Musician and performer Ellen Fullman was experimenting with wire when she found a new sound, a discovery that led her to invent the Long String Instrument.
She's been fine-tuning and developing that musical instrument for 30 years now, but imagine Fullman walking forwards and backwards between 90 foot lengths of super-thin electric guitar strings, 20 on each side, rubbing them with rosined hands to produce longitudinal vibrations and creating a fundamental tone similar to the lowest string on a cello.
"It's a phenomenon of nature," says Fullman, adding that she later found the effect described in a musical reference book written in 1900. "When a string is bowed lengthwise it produces this other effect.
"In a way the music sounds electronic or, like you say, sci-fi. There's another side of it which has the feeling of being ancient, because the tuning I’m using has been known about for thousands of years and it refers back to Greek theory or ancient Chinese theory," says Fullman. "There’s something both ancient and futuristic."
Fullman is one of the guest artists during the upcoming CounterCurrent19, a citywide interdisciplinary arts festival presented by The University of Houston Cynthia Woods Mitchell Center for the Arts. Fullman will set up her Long String Instrument in the atrium of the Gerald D. Hines College of Architecture and Design at UH and is looking forward to the soaring ceilings of the venue.
"Every space has a different sound. The reflectivity of walls and ceilings all affect the tambor of my instrument, but I think the atrium space is particularly nice. It gives kind of a space for the sound to breathe and then the long distance from the sound source we are going to amplify. My instrument is fairly loud acoustically," says Fullman. Larger spaces allow the previous sound to continue so there's a blending with the next sound. She will perform her 2016 composition, "The Watch, Reprise," a piece that was inspired by a wristwatch but also references keeping watch.
CounterCurrent19 begins April 9 and runs through April 14, and Houston's history plays a large part in several offerings, all of which are free.
Egyptian artist Ganzeer drew the ire of Hosni Mubarak when he painted a mural of a large tank gunning down a bicyclist. He'll be calling attention to our city's long relationship with arms manufacturing and distribution through a planned public art piece, dubbed "Perpetu-War," staged near a now defunct tank manufacturing center near Buffalo Bayou.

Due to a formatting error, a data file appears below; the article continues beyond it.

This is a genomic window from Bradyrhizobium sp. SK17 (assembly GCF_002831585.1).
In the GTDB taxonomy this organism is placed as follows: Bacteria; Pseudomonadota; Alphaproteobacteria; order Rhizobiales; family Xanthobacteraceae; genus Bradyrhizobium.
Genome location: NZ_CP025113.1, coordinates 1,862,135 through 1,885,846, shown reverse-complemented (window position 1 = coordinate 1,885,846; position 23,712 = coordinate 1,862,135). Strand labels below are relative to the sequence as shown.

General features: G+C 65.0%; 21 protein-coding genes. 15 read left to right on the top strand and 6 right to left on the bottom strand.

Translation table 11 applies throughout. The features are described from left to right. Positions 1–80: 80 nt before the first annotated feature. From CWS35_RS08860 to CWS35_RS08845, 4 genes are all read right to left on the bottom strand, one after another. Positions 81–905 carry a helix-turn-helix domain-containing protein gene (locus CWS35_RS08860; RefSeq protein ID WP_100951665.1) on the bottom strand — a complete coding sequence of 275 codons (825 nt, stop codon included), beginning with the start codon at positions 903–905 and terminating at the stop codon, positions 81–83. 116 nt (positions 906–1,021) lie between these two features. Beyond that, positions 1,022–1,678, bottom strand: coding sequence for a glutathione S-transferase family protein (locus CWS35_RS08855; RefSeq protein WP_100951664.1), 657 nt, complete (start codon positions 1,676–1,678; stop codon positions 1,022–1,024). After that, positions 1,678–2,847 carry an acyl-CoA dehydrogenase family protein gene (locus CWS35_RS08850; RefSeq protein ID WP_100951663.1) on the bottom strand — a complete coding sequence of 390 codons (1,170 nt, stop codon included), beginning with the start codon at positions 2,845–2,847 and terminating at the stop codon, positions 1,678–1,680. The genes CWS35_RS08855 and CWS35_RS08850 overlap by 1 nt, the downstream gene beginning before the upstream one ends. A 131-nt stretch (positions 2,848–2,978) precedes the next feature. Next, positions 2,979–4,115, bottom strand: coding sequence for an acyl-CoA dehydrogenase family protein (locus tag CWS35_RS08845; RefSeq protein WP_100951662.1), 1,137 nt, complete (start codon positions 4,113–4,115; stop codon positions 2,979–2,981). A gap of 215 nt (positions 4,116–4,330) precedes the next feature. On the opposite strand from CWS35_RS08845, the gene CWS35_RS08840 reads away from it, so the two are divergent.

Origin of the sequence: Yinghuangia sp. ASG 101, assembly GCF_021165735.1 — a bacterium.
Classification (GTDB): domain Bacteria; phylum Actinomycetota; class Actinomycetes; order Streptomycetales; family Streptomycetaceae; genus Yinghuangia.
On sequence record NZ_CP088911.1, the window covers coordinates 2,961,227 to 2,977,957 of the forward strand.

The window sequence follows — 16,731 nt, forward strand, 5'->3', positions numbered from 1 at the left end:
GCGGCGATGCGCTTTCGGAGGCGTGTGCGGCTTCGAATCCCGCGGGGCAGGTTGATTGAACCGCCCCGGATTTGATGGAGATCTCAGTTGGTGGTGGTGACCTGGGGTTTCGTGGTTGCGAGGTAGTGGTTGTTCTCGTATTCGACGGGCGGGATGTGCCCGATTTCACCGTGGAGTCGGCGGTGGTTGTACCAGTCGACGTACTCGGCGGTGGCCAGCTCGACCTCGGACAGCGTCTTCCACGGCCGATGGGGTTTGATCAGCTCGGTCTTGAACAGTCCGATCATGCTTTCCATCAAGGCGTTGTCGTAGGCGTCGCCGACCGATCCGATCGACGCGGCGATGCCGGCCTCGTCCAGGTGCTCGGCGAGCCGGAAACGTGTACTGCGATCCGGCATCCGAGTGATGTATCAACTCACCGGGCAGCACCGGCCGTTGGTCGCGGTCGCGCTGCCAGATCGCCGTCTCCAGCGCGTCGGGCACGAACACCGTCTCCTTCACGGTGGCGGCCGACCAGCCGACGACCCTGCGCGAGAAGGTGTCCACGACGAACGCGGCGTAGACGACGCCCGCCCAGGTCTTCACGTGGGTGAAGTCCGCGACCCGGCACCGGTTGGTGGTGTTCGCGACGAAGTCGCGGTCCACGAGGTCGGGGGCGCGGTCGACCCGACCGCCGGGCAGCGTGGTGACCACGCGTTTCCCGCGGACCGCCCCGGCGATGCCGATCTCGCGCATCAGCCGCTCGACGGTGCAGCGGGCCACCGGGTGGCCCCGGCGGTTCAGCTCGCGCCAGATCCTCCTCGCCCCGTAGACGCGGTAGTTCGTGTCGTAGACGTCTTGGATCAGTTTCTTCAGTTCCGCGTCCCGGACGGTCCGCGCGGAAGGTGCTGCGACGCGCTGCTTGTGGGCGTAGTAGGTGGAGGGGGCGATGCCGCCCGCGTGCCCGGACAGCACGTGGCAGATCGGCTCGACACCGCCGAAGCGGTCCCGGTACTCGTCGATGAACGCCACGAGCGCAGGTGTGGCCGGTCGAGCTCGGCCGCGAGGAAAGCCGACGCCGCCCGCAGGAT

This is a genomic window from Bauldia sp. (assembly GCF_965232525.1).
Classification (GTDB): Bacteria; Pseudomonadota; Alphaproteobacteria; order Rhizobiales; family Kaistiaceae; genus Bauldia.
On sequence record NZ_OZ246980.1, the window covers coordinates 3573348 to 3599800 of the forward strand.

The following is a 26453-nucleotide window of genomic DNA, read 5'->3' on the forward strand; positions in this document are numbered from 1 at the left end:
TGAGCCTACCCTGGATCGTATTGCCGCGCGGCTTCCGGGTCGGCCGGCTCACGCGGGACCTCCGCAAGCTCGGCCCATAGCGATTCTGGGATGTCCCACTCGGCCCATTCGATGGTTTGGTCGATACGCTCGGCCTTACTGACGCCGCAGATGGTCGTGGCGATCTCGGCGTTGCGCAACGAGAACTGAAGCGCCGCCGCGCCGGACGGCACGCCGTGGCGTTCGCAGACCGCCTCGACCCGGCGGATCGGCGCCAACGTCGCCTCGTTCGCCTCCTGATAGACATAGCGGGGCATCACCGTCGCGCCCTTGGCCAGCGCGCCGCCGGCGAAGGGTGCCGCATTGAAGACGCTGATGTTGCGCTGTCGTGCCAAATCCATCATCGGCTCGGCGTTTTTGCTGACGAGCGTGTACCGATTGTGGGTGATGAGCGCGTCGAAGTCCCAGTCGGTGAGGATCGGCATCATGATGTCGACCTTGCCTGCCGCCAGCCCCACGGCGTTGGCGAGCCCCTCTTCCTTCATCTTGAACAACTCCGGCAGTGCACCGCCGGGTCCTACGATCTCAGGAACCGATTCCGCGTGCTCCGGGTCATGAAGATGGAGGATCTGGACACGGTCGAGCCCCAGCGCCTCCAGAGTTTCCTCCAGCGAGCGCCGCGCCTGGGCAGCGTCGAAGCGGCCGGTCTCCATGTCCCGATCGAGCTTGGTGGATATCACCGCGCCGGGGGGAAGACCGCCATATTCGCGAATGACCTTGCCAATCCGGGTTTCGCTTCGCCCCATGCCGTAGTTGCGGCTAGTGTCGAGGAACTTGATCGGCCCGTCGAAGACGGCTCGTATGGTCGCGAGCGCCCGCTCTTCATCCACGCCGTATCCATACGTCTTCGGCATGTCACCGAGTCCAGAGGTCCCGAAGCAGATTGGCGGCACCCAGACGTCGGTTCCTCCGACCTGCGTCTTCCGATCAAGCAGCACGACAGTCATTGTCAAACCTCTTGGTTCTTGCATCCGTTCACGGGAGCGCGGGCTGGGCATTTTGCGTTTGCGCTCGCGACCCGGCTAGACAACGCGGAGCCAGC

Further down Buffalo Bayou at Allen's Landing, artist Tia-Simone Gardner is planning a projected image, sound and performance piece titled "Salt Water Sweet Water" that delves into Houston's history of commerce and construction. While Gardner lives and works in Minnesota, she's no stranger to H-Town. Last year she was a visiting artist fellow at the Cynthia Woods Mitchell Center for the Arts and also participated in Project Row Houses' Round 48: "Beyond Social Practice," where she resurrected out of print books by authors of African descent.
Jennif(f)er Tamayo, a self-described "queer, migrant, formerly undocumented poet, essayist and performer" joins other artists, dancers and club scene icons in "Ten Tiny Dances®: Nightlife," curated by Max Fields. Tamayo also is presenting an installation and performance piece, "LA QUEERADORA," that springboards off Dora the Explorer to explore the constructs of Latinidad.
We Believe Local Journalism is Critical to the Life of a City
Engaging with our readers is essential to the mission of the Houston Press. Make a financial contribution or sign up for a newsletter, and help us keep telling Houston’s stories with no paywalls.
Support Our Journalism
CounterCurrent 19 Program Highlights:
April 8 (pre-festival event)
6 p.m., Public lecture with Ellen Fullman, Gerald D. Hines College of Architecture and Design, University of Houston
7 to 8:30 p.m., Ten Tiny Dances®: Nightlife, curated by Max Fields, with artists Brittani Broussard and Leticia Contreras, Marky DeSade, An’Marie Gill, House of Kenzo (Brexxit and Grapefruit with music by LeDef), Devin Kenny, Neon Mavericks (Justin Butterfras and Mark Evans), T.J. Dedeaux-Norris aka Meka Jean, Santa Muerte (Sines and Panchitron), Danielle Quinn and Jennif(f)er Tamayo, Rich’s, 2401 San Jacinto
8:30 p.m. to midnight, Opening celebration party and DJ set by Wild Moccasins
April 9 through April 14
Noon to 8 p.m., Ganzeer, "Perpetu-War," Tony Marron Park, 808 North York
6 to 8 p.m., Opening reception for Ganzeer, "Perpetu-War," and Tia-Simone Gardner, "Salt Water Sweet Water," Sunset Coffee Building,1005 Commerce
April 10 through April 11
5 to 8 p.m. (installation) and 8 to 8:45 p.m. (performance), Jennif(f)er Tamayo, "LA QUEERADORA" installation, MATCH, 3400 Main
April 10 through April 13
Noon to 1 p.m., "Current Conversations," organized by Carrie Marie Schneider, MATCH, 3400 Main
April 10 through April 14
Noon to 8 p.m., Tia-Simone Gardner, "Salt Water Sweet Water," Sunset Coffee Building,1005 Commerce
April 11 and April 13
8 p.m., Ellen Fullman, "The Watch, Reprise," Atrium, Gerald D. Hines College of Architecture and Design, University of Houston
CounterCurrent19 Program Highlights (continued):
6 to 9 p.m., Okwui Okpokwasili and Peter Born, "Sitting on a Man’s Head," Project Row Houses, 2521 Holman
8 p.m., Awilda Rodríguez Lora, "SUSTENTO: from La Performera to La Mujer Maravilla," MATCH, 3400 Main
Noon to 6 p.m., Okwui Okpokwasili and Peter Born, "Sitting on a Man’s Head," Project Row Houses, 2521 Holman
4 to 5:30 p.m., Stacy Garrop, "How Does a Composer Compose?," MATCH, 3400 Main
2 p.m., MF Problem (Autumn Knight/Robert Pruitt), "We Been Did That: A survey of radical happenings, performances, and interventions from Houston's black/POC arts community (2010-2016)," Emancipation Park Community Center, 3018 Emancipation
4 p.m., Festival closing celebration, Axelrad Beer Garden, 1517 Alabama